Gun Control in the United States

Gun Control in the United States

(Photo by Joshua Tartakovsky (C) 2015 All Rights Reserved).

By Joshua Tartakovsky


The recent shooting in a school in Farmland, Florida, brought to the fore the question of gun control in the United States, once again.

If I understood their arguments correctly, a student protest movement encouraged and led on by various mainstream media outlets, have pushed forward demands to prevent the AR-15 from being operated as a semi-automatic weapon, placing background checks on those who wish to purchase weapons, and bringing up the age one can purchase guns to 21, for example, as moral imperatives that cannot be challenged unless one wishes to see more of children’s blood spilled.

To argue that only 21 years old people can acquire guns, while they can be 18 to join the military and shoot other people abroad, does not make much sense.

Significantly, gun control advocates, have almost entirely ignored the fact that a police deputy near by the school did not enter to stop the shooting. Instead they are advocating taking guns from people. Which means, in fact, that madmen may be unable to get guns, but it also means that American citizens will have to trust the police only, and will be unable to rely on themselves to stop a shooter by their own efforts and through arms.

As people have accepted emotionalism as a valid argument, and one cannot debate the issues coldly, perhaps it’s time to raise some questions on the various arguments made.

Gun control critics are right that it is far too easy for a madman or mentally disturbed individual to buy a  gun. It is also quite probable that one who is mentally disturbed or suffers from depression may not have the wisdom to know how to find a gun in the black market and may be caught by the police in the effort.  After all, an insecure, depressed person, won’t exactly have the know-how and courage to find a gun by going to the Ghetto and asking random people where to get one.

At the same time, if mental checks must be done before one can get arms, than the ethos of the Constitution demands that one will not submit blindly to the federal government and allow the nanny state to approve or disapprove of one’s ability to purchase a gun. If Trump is indeed a new Hitler as many liberals seem to believe, and fascism is coming to America as the resurgence of white supremacist groups suggests, than trusting the government to allow or not allow one to purchase a gun is highly problematic. If America turns to fascism will Jews, blacks and others be able to purchase guns and protect themselves from white supremacist groups? If one who opposes the regime is denied the right to purchase a gun on the ground of having a “mental illness,” then what will he do next? He is left with no means to protect himself.

One of the great values in the Second Amendment is the strong opposition to tyranny inherent in the American DNA. The right to bear arms means not only that citizens are self-reliant, and can protect themselves by relying on themselves, but also that Americans will not subjugate themselves to tyranny ever again.

But in the heat of emotionalism, many liberal Americans place blind faith in US tyranny, even as cops failed to stop the shooting, even as Trump supposedly is a new Hitler, even as white supremacist groups are springing all over the US.

Preventing guns from mentally disturbed people is important, but mental madness seems to be growing in the US due to various factors, namely loneliness, depression, over reliance on pharmaceuticalsas a solution, bad nutrition, bad parental attention and many other factors. To begin to solve violence, society has to repair itself. But in the mean time, stripping citizens of their rights to arm themselves, can only mean that only the government or criminals will have the guns, that the police will not necessarily stop the next shooter.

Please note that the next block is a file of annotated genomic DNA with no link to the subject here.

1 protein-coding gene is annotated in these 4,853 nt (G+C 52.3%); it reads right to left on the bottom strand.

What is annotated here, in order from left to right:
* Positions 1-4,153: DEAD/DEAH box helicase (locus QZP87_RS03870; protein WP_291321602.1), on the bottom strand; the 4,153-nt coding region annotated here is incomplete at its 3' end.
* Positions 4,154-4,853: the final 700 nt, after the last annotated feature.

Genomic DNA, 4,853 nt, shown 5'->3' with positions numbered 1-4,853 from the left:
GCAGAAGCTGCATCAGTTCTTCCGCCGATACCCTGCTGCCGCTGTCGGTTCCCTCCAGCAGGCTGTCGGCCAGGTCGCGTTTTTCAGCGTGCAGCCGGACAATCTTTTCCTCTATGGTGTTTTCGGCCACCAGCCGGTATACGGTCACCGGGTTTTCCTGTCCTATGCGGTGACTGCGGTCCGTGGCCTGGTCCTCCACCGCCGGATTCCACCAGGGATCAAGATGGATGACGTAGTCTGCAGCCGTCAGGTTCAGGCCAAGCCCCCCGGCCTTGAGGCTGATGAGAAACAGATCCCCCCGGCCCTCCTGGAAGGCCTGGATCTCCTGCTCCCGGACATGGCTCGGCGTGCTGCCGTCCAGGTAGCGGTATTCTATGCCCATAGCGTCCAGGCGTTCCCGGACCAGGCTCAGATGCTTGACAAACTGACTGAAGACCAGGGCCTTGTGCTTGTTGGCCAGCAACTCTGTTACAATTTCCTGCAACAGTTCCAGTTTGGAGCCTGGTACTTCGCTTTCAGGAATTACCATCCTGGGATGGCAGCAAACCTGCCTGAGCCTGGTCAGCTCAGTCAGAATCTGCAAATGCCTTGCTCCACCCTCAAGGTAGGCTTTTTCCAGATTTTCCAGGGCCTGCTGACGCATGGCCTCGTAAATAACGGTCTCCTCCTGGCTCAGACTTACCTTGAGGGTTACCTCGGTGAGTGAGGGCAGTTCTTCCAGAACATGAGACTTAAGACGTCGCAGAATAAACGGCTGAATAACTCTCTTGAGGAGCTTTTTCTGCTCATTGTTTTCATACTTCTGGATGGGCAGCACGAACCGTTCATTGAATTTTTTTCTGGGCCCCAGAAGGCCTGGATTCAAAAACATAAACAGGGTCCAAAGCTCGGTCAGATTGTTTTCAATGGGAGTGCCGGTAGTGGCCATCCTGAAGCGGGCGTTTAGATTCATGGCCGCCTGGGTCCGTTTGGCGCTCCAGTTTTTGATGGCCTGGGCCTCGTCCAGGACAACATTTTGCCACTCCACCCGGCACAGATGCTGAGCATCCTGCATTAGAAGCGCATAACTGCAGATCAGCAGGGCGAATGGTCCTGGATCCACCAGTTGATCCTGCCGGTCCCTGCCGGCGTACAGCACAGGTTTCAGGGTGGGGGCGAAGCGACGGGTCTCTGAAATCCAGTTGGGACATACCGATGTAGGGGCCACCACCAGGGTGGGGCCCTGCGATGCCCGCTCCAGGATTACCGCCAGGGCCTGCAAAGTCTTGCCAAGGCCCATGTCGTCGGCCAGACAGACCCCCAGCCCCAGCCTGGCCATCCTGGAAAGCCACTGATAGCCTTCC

It may be possible to also prevent mentally ill people from buying guns, but only if not other so-called background check is involved (which can mean anything and which allows a government official to violate the right of a person to rely on himself for defending his life and the life of his family from any sort of tyranny or violence), and the opinion of three psychiatrists is taken into account (once a person is suspected of having a mental illness).  That would make it harder to enable the abuse of the “mental illness” claim (as it would entail a waiting period for those who may be problematic while not robbing Americans of their right to own guns unless they are in fact unstable).

But the right of Americans to buy automatic guns should not be infringed upon. How is one to protect himself otherwise? By placing a new bullet in the gun every time, World War I style?

Every day we are being bombarded by emotional arguments on the need for gun control, but that would only mean that the government would have the guns and not the people. Such a move would undermine a basic tenant of the United States: the ability to rely on oneself in the defense of his or her life. Once again, the cop outside the school did not bother to enter, so hanging over the only means one can protect oneself via creeping legislation, undermines safety and security.

As the great Benjamin Franklin wrote in his notes for the proposition to a Pennsylvania Assembly in 1775: “They that give up essential liberty to obtain temporary safety deserve neither liberty nor safety.”

We must not fall into the trap of seeking “temporary safety” by following emotional arguments made by teenagers and metrosexual TV pundits for then we will find ourselves with “neither liberty not safety.”